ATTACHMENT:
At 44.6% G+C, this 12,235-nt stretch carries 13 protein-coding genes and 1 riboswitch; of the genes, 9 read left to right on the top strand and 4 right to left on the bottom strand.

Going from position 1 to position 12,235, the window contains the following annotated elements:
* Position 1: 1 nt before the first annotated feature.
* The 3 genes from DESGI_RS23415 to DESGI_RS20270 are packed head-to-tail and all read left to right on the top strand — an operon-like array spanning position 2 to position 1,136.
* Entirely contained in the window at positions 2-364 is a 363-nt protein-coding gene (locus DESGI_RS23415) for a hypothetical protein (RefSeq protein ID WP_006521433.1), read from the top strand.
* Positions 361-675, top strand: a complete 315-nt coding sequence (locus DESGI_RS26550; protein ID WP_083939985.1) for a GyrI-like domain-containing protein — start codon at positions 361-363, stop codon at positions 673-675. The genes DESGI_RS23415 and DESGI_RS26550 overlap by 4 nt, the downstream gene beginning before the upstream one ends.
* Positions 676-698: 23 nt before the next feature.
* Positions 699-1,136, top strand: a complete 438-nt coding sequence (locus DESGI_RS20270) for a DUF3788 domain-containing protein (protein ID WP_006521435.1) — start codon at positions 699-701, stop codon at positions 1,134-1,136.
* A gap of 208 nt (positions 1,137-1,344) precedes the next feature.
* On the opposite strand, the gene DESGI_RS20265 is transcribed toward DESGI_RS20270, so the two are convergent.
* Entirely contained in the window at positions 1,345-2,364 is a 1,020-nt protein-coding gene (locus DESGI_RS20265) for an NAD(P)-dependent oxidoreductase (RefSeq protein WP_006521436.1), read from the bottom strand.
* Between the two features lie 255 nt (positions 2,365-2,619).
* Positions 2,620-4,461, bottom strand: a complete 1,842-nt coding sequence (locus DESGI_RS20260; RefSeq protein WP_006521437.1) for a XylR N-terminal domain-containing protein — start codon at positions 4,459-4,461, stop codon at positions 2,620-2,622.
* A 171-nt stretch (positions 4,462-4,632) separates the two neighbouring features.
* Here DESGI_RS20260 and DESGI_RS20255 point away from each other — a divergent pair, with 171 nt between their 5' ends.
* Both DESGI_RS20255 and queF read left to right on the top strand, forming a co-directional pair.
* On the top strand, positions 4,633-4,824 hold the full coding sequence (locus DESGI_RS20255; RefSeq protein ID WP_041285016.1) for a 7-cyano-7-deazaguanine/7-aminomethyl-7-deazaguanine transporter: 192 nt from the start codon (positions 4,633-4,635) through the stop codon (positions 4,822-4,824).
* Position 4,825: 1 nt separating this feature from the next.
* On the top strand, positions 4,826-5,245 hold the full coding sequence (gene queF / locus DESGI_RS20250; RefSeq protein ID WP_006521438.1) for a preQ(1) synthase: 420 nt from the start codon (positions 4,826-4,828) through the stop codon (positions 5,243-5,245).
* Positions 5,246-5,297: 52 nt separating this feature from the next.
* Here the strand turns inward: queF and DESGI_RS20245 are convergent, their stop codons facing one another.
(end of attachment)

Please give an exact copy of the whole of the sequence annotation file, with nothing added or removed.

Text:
At 44.6% G+C, this 12,235-nt stretch carries 13 protein-coding genes and 1 riboswitch; of the genes, 9 read left to right on the top strand and 4 right to left on the bottom strand.

Going from position 1 to position 12,235, the window contains the following annotated elements:
* Position 1: 1 nt before the first annotated feature.
* The 3 genes from DESGI_RS23415 to DESGI_RS20270 are packed head-to-tail and all read left to right on the top strand — an operon-like array spanning position 2 to position 1,136.
* Entirely contained in the window at positions 2-364 is a 363-nt protein-coding gene (locus DESGI_RS23415) for a hypothetical protein (RefSeq protein ID WP_006521433.1), read from the top strand.
* Positions 361-675, top strand: a complete 315-nt coding sequence (locus DESGI_RS26550; protein ID WP_083939985.1) for a GyrI-like domain-containing protein — start codon at positions 361-363, stop codon at positions 673-675. The genes DESGI_RS23415 and DESGI_RS26550 overlap by 4 nt, the downstream gene beginning before the upstream one ends.
* Positions 676-698: 23 nt before the next feature.
* Positions 699-1,136, top strand: a complete 438-nt coding sequence (locus DESGI_RS20270) for a DUF3788 domain-containing protein (protein ID WP_006521435.1) — start codon at positions 699-701, stop codon at positions 1,134-1,136.
* A gap of 208 nt (positions 1,137-1,344) precedes the next feature.
* On the opposite strand, the gene DESGI_RS20265 is transcribed toward DESGI_RS20270, so the two are convergent.
* Entirely contained in the window at positions 1,345-2,364 is a 1,020-nt protein-coding gene (locus DESGI_RS20265) for an NAD(P)-dependent oxidoreductase (RefSeq protein WP_006521436.1), read from the bottom strand.
* Between the two features lie 255 nt (positions 2,365-2,619).
* Positions 2,620-4,461, bottom strand: a complete 1,842-nt coding sequence (locus DESGI_RS20260; RefSeq protein WP_006521437.1) for a XylR N-terminal domain-containing protein — start codon at positions 4,459-4,461, stop codon at positions 2,620-2,622.
* A 171-nt stretch (positions 4,462-4,632) separates the two neighbouring features.
* Here DESGI_RS20260 and DESGI_RS20255 point away from each other — a divergent pair, with 171 nt between their 5' ends.
* Both DESGI_RS20255 and queF read left to right on the top strand, forming a co-directional pair.
* On the top strand, positions 4,633-4,824 hold the full coding sequence (locus DESGI_RS20255; RefSeq protein ID WP_041285016.1) for a 7-cyano-7-deazaguanine/7-aminomethyl-7-deazaguanine transporter: 192 nt from the start codon (positions 4,633-4,635) through the stop codon (positions 4,822-4,824).
* Position 4,825: 1 nt separating this feature from the next.
* On the top strand, positions 4,826-5,245 hold the full coding sequence (gene queF / locus DESGI_RS20250; RefSeq protein ID WP_006521438.1) for a preQ(1) synthase: 420 nt from the start codon (positions 4,826-4,828) through the stop codon (positions 5,243-5,245).
* Positions 5,246-5,297: 52 nt separating this feature from the next.
* Here the strand turns inward: queF and DESGI_RS20245 are convergent, their stop codons facing one another.